President Barack Obama closed the legislative loop on U.S. refusal to comply with the European Union’s emissions trading scheme (ETS) on November 27, when he signed S.1956, legislation that orders the Secretary of Transportation to prohibit U.S. aircraft operators from participating in the carbon tax plan. The legislation also calls for the government “to conduct international negotiations to pursue a worldwide approach to address aircraft emissions.”
Obama’s endorsement came more than a year after anti-ETS legislation was first introduced in Congress. Administration officials were originally noncommittal, saying they were considering a range of options to resolve the dispute with the EU. The U.S. House passed an anti-ETS bill in October 2011. The Senate bill, sponsored by Sen. John Thune (R-S.D.), was introduced in December last year and finally passed by the full chamber in September. “After fighting an uphill battle to move the U.S. Senate, which sat on the House bill for the last year, I am pleased that this measure has been signed by the President over suggestions by some environmental groups to veto the bill,” said Rep. John Mica (R-Fla.), chairman of the House Transportation Committee. “The law…is a clear signal that the United States will not accept the EU’s go-it-alone attempt to impose emissions taxes on other nations.”
Airlines for America, the trade organization representing major U.S. airlines, applauded Obama’s action. “With the President’s signature today, the United States has sent an unequivocal signal to the EU and the world that while the illegal and unilaterally imposed EU ETS is the wrong way to proceed, there is a steadfast commitment to the right way: a global sectoral approach at the international level,” said president and CEO Nicholas Calio.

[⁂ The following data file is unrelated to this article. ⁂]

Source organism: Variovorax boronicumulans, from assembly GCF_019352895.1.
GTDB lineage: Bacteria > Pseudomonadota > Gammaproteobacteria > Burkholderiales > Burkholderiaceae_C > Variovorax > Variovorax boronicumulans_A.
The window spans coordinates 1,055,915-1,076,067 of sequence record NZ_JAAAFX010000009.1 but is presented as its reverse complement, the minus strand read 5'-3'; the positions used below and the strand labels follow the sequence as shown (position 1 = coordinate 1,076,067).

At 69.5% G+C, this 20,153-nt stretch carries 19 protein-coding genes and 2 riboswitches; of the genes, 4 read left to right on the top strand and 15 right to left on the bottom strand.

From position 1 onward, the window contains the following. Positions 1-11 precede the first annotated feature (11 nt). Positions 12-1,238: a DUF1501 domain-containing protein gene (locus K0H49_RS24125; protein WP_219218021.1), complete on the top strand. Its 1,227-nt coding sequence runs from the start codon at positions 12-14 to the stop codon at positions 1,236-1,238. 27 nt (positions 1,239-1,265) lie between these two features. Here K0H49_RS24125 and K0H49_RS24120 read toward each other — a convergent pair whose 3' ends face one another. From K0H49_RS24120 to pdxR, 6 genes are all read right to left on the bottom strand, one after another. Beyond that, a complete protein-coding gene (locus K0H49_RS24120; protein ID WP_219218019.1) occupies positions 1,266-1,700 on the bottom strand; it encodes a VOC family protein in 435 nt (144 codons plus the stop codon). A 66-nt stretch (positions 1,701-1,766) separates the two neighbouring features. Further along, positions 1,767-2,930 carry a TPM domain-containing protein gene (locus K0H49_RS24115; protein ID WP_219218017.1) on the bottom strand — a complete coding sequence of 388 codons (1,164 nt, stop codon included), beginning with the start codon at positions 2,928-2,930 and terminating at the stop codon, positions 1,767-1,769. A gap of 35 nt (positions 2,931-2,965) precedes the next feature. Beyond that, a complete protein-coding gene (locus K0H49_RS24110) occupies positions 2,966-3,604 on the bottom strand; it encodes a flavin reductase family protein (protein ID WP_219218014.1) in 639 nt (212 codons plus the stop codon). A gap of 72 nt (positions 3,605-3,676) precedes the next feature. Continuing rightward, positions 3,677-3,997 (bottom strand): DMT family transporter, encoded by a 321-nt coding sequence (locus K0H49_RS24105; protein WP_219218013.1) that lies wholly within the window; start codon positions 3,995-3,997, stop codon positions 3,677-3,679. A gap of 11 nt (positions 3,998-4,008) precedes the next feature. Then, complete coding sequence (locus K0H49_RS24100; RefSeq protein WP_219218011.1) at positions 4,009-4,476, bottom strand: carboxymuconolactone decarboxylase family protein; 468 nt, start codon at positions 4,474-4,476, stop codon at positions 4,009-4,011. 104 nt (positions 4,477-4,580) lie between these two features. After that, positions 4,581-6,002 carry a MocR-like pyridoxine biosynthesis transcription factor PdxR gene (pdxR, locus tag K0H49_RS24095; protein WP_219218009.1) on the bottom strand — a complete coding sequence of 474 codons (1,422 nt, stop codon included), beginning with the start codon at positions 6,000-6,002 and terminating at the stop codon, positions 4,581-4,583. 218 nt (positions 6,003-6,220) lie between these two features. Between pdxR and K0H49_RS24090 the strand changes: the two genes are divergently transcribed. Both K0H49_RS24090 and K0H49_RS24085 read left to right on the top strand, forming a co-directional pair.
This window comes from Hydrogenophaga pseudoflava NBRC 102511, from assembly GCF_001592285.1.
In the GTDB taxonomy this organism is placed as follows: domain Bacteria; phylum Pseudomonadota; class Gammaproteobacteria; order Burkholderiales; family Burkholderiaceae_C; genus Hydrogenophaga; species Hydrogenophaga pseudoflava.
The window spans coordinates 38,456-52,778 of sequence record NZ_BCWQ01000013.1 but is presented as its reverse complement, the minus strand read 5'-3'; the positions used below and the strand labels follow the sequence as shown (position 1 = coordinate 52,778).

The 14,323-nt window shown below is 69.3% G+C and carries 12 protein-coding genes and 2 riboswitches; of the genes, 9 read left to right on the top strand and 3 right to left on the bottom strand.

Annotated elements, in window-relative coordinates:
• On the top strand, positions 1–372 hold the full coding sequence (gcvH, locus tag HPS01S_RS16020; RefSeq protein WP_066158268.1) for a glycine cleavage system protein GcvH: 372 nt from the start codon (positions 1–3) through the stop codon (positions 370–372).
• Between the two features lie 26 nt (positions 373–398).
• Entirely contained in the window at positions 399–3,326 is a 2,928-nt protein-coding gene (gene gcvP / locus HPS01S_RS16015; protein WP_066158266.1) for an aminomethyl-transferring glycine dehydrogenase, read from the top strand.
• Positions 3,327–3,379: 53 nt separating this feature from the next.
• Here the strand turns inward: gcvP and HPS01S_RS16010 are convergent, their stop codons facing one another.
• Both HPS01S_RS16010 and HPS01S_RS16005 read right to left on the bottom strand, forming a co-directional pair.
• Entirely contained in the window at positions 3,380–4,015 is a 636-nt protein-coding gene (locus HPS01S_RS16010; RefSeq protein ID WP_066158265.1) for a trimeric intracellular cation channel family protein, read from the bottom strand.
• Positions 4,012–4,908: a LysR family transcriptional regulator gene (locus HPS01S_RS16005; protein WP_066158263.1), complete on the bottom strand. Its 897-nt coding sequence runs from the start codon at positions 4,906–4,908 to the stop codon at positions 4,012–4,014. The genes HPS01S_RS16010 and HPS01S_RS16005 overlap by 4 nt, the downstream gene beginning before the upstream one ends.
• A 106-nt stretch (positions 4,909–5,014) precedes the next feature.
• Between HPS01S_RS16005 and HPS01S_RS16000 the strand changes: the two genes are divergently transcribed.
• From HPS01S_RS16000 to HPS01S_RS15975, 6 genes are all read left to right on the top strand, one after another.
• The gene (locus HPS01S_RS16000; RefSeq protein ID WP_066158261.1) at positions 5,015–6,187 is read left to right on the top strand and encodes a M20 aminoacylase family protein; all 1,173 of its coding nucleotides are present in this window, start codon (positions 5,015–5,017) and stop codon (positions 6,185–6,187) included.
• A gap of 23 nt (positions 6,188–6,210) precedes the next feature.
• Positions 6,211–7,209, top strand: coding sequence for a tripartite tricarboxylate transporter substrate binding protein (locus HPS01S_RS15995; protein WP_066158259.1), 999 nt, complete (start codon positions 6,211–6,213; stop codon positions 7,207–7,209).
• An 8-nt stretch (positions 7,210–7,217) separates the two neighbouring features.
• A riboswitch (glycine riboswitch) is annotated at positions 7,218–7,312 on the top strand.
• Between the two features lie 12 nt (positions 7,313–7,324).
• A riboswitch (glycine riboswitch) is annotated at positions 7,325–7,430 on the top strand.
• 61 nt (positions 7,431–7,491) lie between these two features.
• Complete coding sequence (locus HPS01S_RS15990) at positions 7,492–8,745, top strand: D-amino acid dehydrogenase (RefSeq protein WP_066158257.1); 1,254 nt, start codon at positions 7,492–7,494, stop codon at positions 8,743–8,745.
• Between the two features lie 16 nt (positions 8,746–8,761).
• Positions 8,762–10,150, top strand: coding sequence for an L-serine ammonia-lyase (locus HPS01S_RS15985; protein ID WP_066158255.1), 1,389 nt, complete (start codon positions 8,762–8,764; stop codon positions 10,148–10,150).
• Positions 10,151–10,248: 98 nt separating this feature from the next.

The EU has currently suspended the implementation of the ETS for international flights to and from Europe for about a year in reaction to the international uproar over the carbon cap-and-trade scheme. The suspension was granted in anticipation of an alternative measure coming from the next meeting of the International Civil Aviation Organization (ICAO) next September. “[I]t seems that because of some countries’ dislike of our scheme many countries are prepared to move in ICAO, and even to move toward a market-based mechanism at the global level,” EU Commissioner for Climate Action Connie Hedegaard said on November 12. “Let me be very clear,” she added. “If this exercise does not deliver, then needless to say we are back to where we are today with the EU ETS.”